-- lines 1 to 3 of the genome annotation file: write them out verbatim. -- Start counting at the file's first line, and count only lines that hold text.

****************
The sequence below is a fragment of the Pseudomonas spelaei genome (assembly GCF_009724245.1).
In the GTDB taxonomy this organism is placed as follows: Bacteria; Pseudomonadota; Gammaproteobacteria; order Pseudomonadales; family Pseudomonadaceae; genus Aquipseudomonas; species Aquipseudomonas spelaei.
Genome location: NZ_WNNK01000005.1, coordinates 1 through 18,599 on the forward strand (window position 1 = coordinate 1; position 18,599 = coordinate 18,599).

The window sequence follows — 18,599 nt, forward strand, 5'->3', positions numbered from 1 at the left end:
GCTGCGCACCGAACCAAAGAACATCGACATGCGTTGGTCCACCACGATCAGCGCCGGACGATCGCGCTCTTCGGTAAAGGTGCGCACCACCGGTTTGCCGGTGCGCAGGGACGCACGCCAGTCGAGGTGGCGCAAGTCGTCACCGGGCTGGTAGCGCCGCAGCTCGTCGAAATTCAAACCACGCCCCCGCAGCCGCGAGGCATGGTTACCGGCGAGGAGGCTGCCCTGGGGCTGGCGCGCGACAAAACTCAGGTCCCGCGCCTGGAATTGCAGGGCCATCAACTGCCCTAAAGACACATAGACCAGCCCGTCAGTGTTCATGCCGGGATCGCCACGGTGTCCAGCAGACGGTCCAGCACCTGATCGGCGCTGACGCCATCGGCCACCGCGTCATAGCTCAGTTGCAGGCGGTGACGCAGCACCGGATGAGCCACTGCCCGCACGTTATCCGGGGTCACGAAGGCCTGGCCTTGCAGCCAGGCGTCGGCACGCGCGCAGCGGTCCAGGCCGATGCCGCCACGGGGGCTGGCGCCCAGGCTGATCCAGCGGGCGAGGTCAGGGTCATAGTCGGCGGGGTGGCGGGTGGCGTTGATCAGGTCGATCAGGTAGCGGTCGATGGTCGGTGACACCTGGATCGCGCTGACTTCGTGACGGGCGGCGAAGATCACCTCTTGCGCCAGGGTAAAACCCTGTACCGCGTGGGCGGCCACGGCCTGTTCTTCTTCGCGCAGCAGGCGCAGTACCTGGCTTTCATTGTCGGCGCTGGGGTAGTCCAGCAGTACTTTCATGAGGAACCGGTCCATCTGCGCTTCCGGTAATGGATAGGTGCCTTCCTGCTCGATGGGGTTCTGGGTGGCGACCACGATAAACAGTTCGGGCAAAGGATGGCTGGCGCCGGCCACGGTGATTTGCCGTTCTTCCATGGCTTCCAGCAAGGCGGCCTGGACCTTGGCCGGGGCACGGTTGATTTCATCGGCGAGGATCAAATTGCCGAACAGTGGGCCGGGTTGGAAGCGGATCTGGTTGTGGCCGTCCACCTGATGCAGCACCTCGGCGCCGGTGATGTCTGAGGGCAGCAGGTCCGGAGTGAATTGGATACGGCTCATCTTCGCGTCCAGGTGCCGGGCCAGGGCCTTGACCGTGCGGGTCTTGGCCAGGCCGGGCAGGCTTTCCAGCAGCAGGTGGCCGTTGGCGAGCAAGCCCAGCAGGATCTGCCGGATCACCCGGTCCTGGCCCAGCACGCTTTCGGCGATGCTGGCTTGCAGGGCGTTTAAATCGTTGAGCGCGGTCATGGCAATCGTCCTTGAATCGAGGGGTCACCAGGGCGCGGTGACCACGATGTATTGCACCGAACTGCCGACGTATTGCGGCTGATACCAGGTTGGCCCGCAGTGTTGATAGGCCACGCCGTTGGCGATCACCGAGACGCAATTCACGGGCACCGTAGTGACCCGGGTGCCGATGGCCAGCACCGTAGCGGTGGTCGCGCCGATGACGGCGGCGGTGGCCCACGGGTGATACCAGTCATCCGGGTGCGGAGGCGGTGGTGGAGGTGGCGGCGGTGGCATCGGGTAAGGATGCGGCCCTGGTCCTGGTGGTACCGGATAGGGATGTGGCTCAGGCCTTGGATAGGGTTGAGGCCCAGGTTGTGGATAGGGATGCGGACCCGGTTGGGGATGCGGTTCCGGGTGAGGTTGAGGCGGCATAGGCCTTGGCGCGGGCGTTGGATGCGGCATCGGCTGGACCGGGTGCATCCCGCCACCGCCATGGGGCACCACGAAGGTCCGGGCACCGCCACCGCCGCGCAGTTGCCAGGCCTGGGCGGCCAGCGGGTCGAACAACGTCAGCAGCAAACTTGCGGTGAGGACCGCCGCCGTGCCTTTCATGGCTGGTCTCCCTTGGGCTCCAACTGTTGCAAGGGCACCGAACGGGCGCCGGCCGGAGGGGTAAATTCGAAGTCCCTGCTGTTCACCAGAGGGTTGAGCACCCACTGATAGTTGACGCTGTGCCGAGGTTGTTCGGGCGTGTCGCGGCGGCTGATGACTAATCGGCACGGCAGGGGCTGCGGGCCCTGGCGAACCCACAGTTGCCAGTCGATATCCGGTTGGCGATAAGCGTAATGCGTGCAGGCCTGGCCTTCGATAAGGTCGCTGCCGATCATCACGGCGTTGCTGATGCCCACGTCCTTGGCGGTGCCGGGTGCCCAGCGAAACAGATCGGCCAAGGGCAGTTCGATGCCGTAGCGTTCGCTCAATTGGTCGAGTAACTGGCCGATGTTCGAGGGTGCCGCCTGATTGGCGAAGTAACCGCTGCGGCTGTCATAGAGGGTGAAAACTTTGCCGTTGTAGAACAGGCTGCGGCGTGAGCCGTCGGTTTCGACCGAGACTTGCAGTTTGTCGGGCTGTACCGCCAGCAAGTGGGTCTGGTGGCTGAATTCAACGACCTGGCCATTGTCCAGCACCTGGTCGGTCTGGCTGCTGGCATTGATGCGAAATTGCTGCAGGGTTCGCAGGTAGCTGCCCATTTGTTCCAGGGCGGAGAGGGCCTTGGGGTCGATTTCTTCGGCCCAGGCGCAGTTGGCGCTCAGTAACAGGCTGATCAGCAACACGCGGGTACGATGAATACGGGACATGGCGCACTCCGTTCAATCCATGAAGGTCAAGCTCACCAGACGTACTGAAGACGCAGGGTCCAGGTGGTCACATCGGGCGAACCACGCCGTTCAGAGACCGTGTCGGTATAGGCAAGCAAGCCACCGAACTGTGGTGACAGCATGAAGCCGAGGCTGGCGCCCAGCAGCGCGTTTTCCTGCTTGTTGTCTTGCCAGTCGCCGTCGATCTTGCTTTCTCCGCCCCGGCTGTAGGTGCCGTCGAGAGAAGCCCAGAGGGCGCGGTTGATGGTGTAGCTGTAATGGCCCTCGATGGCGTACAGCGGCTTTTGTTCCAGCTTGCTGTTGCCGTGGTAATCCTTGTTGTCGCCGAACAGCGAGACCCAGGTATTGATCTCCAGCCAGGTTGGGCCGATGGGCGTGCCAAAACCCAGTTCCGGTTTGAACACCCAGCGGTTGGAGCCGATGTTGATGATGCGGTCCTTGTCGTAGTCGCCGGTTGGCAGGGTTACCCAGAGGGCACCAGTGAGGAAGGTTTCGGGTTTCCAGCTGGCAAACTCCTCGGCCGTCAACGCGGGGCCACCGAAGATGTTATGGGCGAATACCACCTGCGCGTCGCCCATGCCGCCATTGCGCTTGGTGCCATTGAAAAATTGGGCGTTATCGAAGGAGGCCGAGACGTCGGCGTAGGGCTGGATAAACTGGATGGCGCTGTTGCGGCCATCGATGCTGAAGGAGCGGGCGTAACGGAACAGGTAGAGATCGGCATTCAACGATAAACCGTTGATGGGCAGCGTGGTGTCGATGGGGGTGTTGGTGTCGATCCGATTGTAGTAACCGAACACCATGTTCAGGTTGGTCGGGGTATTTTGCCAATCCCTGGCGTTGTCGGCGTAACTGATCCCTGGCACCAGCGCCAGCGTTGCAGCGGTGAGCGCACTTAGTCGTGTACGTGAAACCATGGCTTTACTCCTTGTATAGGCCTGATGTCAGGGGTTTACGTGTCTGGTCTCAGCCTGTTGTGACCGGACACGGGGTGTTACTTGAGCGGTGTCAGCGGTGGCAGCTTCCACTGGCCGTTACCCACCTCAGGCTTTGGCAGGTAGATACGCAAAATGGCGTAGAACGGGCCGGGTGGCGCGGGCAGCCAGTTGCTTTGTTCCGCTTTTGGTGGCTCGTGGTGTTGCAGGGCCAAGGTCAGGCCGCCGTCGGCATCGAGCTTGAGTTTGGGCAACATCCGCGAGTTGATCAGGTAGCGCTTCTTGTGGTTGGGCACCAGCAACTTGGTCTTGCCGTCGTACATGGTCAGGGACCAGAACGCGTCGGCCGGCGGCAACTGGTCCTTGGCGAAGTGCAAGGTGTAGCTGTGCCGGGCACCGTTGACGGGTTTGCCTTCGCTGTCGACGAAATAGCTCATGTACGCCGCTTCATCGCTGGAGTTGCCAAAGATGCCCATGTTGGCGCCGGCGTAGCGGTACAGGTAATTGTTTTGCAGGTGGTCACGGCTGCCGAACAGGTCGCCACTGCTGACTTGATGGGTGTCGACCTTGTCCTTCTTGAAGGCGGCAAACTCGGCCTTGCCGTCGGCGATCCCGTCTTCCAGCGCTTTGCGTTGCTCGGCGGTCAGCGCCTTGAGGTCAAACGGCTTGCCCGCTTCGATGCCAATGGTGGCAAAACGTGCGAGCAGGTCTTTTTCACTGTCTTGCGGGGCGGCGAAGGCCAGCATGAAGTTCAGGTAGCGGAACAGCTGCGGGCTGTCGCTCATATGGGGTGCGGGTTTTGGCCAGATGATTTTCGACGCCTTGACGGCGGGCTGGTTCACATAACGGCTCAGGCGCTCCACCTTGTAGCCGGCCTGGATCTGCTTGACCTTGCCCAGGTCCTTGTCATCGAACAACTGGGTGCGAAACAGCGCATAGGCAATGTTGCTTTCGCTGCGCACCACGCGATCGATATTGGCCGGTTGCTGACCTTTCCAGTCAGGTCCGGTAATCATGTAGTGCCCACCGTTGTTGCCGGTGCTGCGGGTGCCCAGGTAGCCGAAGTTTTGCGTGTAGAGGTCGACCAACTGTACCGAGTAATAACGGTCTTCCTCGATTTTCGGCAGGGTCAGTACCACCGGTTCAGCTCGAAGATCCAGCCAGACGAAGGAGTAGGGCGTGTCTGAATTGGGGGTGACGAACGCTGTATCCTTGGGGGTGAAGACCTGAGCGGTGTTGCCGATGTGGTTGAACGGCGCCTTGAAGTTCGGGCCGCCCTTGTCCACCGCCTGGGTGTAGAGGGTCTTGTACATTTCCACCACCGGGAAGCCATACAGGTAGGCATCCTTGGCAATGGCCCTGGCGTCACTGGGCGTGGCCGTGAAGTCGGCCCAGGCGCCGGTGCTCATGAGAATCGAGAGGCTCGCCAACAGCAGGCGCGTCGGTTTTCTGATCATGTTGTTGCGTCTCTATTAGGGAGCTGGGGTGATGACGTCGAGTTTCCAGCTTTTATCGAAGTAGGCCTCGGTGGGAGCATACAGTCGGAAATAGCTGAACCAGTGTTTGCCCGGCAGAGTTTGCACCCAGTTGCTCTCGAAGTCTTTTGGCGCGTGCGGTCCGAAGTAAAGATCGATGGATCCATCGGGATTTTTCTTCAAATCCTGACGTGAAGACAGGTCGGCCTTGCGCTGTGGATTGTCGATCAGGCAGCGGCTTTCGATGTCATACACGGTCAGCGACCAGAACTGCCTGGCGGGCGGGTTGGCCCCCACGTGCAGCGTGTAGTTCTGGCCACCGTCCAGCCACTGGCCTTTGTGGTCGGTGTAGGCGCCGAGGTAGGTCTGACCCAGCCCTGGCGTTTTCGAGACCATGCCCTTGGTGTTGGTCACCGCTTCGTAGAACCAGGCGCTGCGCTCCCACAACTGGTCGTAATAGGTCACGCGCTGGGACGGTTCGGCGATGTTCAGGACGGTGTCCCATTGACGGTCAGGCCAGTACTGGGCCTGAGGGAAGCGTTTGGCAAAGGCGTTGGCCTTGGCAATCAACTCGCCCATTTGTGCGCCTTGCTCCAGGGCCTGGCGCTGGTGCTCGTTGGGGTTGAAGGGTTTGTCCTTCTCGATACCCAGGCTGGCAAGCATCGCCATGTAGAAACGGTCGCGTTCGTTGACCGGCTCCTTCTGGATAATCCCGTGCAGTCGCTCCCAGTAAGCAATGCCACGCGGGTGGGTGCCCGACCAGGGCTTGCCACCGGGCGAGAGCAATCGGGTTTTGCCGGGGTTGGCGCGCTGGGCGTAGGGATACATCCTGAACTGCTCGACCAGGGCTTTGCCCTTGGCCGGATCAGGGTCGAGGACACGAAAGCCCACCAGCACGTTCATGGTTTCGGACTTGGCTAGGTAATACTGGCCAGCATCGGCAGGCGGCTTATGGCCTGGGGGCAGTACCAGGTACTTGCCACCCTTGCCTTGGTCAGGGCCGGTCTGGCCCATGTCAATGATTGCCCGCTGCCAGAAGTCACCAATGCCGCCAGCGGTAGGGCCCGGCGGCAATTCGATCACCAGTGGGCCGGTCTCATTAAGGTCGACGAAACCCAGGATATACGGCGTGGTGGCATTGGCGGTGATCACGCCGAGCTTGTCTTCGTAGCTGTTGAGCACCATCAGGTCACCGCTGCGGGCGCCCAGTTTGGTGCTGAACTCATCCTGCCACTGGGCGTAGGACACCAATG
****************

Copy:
The sequence below is a fragment of the Pseudomonas spelaei genome (assembly GCF_009724245.1).
In the GTDB taxonomy this organism is placed as follows: Bacteria; Pseudomonadota; Gammaproteobacteria; order Pseudomonadales; family Pseudomonadaceae; genus Aquipseudomonas; species Aquipseudomonas spelaei.
Genome location: NZ_WNNK01000005.1, coordinates 1 through 18,599 on the forward strand (window position 1 = coordinate 1; position 18,599 = coordinate 18,599).